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Iomega ScreenPlay TV Link review: Iomega ScreenPlay TV Link

Iomega ScreenPlay TV Link

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Jeff Bakalar
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Jeff Bakalar

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Jeff is CNET Editor at Large and a host for CNET video. He's regularly featured on CBS and CBSN. He founded the site's longest-running podcast, The 404 Show, which ran for 10 years. He's currently featured on Giant Bomb's Giant Beastcast podcast and has an unhealthy obsession with ice hockey and pinball.

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There's little doubt that TV is moving more toward an on-demand model powered by content that's pulled from the Internet rather than traditional broadcast sources. But products that pull in video from networked PCs and various online sources--everything from the Roku Netflix Player and Apple TV to the Xbox 360--still require some degree of networking expertise to get up and running. For those that prefer more of a plug-and-play experience, there's the Iomega ScreenPlay TV Link. The little box allows the video files on most USB storage devices (hard drives, flash drives) to be played on your TV.

7.0

Iomega ScreenPlay TV Link

The Good

Audiovisual dongle allows for the playback of multimedia files from any USB drive (FAT32 or NTFS) source; compatible with most popular audio, video, and image formats; easy setup; included remote control; tiny size; included composite and component breakout cables

The Bad

Various connections cause clutter in rear of device; front-mounted USB port would've been more convenient; eSATA, FireWire, or flash media reader options would've been nice as well.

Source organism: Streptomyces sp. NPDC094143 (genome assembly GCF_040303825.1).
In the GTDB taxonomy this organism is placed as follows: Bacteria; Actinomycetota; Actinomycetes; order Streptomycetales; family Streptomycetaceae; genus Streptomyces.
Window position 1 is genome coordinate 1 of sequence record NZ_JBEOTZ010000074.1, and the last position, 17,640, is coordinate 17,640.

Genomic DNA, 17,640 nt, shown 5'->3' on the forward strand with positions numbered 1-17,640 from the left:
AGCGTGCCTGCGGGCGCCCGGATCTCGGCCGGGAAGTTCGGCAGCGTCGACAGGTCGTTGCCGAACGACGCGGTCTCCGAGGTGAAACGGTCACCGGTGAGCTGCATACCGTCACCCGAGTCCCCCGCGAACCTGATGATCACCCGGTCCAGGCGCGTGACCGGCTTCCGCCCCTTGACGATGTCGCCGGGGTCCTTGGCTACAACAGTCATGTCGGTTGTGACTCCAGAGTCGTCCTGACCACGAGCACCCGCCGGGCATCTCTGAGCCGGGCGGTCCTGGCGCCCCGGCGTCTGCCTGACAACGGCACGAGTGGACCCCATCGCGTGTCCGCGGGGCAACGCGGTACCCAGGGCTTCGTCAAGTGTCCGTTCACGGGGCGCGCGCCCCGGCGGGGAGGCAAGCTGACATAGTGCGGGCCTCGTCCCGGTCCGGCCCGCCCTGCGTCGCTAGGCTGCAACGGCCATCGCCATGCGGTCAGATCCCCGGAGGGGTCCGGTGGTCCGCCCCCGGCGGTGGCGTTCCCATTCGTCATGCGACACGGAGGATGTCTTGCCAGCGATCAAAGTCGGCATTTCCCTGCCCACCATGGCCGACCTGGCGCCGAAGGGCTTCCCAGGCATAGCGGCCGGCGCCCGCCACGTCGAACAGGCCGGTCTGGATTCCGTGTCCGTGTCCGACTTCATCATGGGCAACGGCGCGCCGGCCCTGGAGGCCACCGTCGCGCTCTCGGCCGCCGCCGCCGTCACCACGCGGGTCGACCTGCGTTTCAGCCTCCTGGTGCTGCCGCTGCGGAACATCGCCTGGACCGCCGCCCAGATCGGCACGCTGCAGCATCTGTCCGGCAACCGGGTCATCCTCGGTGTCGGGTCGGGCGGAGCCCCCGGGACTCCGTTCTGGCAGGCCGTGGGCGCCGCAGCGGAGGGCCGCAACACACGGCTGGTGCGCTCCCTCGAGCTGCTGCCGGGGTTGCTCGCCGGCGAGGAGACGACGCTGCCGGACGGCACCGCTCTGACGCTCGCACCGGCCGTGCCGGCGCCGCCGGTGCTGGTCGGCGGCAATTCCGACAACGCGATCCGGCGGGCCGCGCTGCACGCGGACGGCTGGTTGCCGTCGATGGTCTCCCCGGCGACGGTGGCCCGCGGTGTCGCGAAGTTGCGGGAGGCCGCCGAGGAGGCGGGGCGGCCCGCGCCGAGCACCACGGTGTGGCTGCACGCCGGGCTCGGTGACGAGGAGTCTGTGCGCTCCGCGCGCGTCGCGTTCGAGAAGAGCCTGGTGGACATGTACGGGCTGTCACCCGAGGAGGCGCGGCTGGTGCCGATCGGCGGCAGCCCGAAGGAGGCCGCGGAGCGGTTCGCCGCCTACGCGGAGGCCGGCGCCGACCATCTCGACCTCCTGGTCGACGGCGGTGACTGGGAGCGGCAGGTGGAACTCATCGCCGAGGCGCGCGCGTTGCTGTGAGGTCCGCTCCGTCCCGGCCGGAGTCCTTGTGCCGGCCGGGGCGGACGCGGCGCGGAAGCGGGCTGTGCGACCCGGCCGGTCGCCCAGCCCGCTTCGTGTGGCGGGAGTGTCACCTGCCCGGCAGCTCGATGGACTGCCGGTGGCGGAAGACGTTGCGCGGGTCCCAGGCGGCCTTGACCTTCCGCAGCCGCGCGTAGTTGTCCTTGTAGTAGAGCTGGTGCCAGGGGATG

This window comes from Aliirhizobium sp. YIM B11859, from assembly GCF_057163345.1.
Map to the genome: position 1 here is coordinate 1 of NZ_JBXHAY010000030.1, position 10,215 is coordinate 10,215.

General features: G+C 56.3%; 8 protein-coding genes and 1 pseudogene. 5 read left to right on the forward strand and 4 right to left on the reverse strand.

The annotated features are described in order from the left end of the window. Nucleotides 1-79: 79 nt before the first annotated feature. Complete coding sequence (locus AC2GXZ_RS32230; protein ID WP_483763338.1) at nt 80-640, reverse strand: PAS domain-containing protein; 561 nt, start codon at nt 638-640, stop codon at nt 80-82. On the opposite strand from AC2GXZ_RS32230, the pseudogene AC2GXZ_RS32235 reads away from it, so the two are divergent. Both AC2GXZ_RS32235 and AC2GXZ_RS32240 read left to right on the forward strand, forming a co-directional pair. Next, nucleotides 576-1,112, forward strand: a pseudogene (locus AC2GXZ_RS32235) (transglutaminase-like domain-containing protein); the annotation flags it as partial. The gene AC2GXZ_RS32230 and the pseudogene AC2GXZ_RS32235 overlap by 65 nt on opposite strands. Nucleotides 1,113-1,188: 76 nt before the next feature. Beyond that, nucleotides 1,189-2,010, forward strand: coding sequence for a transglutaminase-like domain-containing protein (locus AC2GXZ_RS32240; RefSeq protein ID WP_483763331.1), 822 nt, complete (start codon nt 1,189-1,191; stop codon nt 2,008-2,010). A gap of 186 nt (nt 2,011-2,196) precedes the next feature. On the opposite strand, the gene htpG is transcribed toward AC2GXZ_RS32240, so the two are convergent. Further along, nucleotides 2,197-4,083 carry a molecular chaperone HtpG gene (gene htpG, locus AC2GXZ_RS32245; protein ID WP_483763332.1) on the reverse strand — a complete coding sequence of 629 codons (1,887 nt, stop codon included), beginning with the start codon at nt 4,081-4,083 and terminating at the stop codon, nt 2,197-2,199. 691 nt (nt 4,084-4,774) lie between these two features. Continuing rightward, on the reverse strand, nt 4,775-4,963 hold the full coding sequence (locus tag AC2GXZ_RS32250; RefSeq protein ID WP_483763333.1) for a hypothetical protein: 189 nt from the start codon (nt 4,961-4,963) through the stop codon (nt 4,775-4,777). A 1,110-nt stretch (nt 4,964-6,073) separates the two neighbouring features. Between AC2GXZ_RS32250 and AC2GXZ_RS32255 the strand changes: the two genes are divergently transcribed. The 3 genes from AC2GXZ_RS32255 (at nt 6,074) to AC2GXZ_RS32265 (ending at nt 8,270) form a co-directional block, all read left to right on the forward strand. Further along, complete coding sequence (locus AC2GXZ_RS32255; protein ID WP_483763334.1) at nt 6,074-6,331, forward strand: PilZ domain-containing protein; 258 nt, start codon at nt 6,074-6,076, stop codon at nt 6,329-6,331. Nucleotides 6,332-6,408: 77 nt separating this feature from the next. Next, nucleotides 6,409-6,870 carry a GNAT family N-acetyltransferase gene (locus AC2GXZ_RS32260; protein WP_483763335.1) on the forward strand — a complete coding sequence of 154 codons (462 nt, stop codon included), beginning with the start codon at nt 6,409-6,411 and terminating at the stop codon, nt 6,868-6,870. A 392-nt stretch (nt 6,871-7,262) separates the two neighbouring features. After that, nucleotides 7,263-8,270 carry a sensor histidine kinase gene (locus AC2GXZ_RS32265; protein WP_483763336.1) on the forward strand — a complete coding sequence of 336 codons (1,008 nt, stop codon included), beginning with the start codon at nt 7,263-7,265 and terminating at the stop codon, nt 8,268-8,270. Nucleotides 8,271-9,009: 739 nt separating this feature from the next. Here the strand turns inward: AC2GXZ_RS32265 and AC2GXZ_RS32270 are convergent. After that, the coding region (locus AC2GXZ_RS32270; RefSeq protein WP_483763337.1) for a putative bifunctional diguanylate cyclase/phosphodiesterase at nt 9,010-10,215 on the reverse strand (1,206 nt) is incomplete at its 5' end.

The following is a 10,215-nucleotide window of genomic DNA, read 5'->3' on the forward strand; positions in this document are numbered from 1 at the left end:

The Bottom Line

The Iomega ScreenPlay TV Link offers an easy way to watch digital video files without the need to hook up a computer to your TV.

The TV Link is a tiny black enclosure, about the size of a Post-it pad, that hooks up to any open composite, component, or HDMI input on your TV. If you don't have an HDMI cable handy, you can use the included composite or component breakout cables. Iomega also includes a SCART adapter for use overseas, along with the appropriate power adapters as well.

The ScreenPlay TV Link is a breeze to set up. Simply use one of the breakout cables to connect the device to your TV and switch to the appropriate input. ScreenPlay TV Link's built-in interface will let you change your resolution settings and audio options. If you're connecting via component or HDMI, you'll have the option to upscale all of your video content to 720p or 1080i.

When connected, the TV Link box can become a bit cluttered with its various wires protruding from the rear. Since you'll need access to the rear USB port on the box, the device must be placed somewhat out in the open. Also, you'll need to establish line-of-sight with the front of the TV Link to use the included IR remote control. Perhaps USB access would have been more practical had it been relocated to the front of the unit--possibly next to the IR port.


With all of these ports so close together, it's easy to develop a tangled mess.

The included remote controls every aspect of the device. It's quite slim, but laid out practically. It fit comfortably in our hand and is extremely responsive. As a bonus, we were able to successfully program our Logitech Harmony One with the device.